The city ignored these clear warnings and its contractual obligations. In 1957, it began constructing sanitary and storm sewers. By 1958, children playing in the area came into contact with the exposed chemicals and developed skin irritation. Hooker again warned the school board to stop excavation and to cover the exposed area. The school board again refused to listen.

By 1978, reports of chemical toxicity came to light. The Environmental Protection Agency (EPA) filed suit, not against the school board, but against Hooker Electrochemical! Taxpayers had to pay $30 million to relocate Love Canal residents; Hooker paid over $200 million in settlements.

The Love Canal incident is a classic case of the role of aggression in polluting our environment. The officers of Hooker Electrochemical took responsibility for their toxic waste by disposing of it carefully because it could be held accountable. Hooker did not want to turn the property over to the school board because they feared that it wouldn’t be as careful, since it had sovereign immunity. Hooker relented only when the school board threatened to use the guns of government (eminent domain) to force the company to its will.

The company’s fears were well founded. Public officials, like everyone else, respond to incentives. Anyone who is not held responsible for mistakes has little incentive to avoid them. How different things would have been if school board members had been personally liable for the damage that they had caused!

Restoring polluted property to its original state or compensating the victims for any damage is a costly endeavor. If government officials or corporate managers knew that they could spend the rest of their lives trying to pay off and environmental mistake, they would be careful not to make them. Of course, few people would want to take a job that had the potential for that kind of liability. Therefore, most such jobs would carry liability insurance for top management.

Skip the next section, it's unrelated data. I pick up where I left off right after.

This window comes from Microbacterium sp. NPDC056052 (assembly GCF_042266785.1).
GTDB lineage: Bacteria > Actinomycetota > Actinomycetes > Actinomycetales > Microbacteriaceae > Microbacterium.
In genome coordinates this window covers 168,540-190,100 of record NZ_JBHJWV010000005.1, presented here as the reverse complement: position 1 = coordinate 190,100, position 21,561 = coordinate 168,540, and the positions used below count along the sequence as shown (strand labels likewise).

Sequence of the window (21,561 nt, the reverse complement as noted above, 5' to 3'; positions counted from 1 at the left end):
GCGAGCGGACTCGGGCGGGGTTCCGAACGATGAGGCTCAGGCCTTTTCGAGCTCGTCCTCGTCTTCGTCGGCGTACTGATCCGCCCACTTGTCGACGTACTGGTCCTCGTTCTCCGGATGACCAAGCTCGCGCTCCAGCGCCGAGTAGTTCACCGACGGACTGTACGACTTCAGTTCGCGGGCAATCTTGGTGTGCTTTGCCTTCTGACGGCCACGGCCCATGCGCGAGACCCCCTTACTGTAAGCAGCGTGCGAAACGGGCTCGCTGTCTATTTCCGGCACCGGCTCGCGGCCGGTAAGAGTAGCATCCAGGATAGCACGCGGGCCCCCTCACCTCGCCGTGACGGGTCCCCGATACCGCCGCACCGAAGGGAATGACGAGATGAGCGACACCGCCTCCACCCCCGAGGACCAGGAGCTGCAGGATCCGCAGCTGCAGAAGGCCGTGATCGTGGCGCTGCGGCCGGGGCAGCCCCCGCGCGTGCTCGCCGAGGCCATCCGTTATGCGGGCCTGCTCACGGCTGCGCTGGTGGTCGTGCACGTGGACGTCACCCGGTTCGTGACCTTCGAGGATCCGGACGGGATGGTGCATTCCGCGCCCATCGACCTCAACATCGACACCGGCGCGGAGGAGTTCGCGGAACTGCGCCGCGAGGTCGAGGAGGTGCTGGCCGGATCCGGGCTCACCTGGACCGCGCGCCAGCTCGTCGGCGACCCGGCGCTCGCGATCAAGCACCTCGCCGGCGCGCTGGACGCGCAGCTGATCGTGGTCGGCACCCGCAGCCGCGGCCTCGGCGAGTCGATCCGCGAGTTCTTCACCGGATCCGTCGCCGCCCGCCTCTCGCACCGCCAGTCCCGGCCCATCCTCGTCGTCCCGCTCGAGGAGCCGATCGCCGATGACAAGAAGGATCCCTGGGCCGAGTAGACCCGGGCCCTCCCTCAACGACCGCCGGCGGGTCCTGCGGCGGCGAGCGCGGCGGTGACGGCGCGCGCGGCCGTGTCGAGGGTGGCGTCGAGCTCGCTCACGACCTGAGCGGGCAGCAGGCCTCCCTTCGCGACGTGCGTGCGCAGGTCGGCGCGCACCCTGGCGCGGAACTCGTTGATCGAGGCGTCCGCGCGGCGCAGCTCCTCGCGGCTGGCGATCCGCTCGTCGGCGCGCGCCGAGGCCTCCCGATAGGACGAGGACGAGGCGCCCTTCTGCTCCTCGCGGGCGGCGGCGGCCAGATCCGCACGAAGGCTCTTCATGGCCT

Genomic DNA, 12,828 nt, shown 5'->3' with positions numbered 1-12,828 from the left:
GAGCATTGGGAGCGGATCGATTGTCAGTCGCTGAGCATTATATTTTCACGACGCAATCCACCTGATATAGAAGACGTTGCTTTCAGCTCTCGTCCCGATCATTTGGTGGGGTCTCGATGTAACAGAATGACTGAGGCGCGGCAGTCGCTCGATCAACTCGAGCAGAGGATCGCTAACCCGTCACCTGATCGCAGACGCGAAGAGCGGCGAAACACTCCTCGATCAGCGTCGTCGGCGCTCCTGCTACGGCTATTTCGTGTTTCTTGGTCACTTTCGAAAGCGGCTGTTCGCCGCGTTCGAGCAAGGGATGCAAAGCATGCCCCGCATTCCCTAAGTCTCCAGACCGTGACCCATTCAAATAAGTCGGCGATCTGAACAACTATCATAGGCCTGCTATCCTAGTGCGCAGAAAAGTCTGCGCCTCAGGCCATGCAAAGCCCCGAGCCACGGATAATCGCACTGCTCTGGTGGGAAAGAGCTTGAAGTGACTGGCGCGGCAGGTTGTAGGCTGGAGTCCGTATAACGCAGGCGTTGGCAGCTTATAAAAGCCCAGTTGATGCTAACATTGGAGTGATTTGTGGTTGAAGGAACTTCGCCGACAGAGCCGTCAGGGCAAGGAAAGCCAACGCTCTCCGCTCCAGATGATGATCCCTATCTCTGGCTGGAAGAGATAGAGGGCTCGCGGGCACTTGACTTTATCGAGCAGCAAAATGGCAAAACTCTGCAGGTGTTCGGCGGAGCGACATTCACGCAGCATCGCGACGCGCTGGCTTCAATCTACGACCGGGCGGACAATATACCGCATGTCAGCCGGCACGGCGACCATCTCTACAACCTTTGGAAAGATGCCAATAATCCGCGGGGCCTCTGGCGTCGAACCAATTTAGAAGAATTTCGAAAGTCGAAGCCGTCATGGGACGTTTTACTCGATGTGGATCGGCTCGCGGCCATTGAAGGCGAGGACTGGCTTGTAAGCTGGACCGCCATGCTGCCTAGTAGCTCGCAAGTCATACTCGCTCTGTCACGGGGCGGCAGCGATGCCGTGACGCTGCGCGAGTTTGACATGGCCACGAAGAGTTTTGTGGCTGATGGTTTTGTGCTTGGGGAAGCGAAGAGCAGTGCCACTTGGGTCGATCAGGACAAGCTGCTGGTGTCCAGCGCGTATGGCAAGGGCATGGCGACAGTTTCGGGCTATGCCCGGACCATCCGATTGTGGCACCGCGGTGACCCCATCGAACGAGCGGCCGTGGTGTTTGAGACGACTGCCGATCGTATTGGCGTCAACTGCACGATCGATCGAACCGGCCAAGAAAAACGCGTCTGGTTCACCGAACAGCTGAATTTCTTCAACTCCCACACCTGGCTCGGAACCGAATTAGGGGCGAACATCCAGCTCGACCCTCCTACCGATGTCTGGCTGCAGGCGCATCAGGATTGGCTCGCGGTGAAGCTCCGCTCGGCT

Insurance companies, of course, would not want to have to pay for environmental claims. Therefore, they would monitor the companies or government agencies that they insured and adjust the rates up or down depending upon whether good environmental safety practices were in place. To avoid high premiums, companies and government agencies would likely abide by the insurance companies recommendations.

Consequently, instead of being regulated by a government that claims sovereign immunity for itself, environmental protection would be jealously guarded by those who would be responsible to the victims if an error occurred. While no system is perfect, we’d likely have fewer incidents of pollution.

These posts are part of a “Cliff Notes” version of my award-winning international best-selling libertarian primer, Healing Our World. The next post in this series will be Chapter 15, “Dealing in Death.” If you’d like to learn more about how restitution works to fight pollution before the next post, check out Chapter 14 of the 1993 edition of Healing Our World, in my Free Library at